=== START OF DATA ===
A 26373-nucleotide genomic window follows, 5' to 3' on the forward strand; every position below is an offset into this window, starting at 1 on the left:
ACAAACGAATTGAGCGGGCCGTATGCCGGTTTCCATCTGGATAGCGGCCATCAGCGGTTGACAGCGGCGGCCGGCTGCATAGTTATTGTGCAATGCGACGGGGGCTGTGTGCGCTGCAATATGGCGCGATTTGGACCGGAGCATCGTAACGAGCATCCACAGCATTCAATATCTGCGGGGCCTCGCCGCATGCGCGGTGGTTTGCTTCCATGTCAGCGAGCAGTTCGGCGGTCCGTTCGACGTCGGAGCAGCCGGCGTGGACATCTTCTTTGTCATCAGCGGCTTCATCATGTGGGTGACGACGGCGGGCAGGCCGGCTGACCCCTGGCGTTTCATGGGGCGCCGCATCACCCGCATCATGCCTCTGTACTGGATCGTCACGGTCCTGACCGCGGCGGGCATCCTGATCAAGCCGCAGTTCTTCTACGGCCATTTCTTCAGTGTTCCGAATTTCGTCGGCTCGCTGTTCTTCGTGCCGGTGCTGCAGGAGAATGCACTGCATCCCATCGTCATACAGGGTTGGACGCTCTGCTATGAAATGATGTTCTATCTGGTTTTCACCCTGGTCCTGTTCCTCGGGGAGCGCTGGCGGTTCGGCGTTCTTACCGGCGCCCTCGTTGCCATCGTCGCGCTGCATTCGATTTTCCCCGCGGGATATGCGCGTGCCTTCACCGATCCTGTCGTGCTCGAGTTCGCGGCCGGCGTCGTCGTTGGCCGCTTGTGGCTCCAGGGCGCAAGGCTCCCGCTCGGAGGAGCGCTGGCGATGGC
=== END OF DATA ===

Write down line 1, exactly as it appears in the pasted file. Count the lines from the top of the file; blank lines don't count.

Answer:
A 26373-nucleotide genomic window follows, 5' to 3' on the forward strand; every position below is an offset into this window, starting at 1 on the left: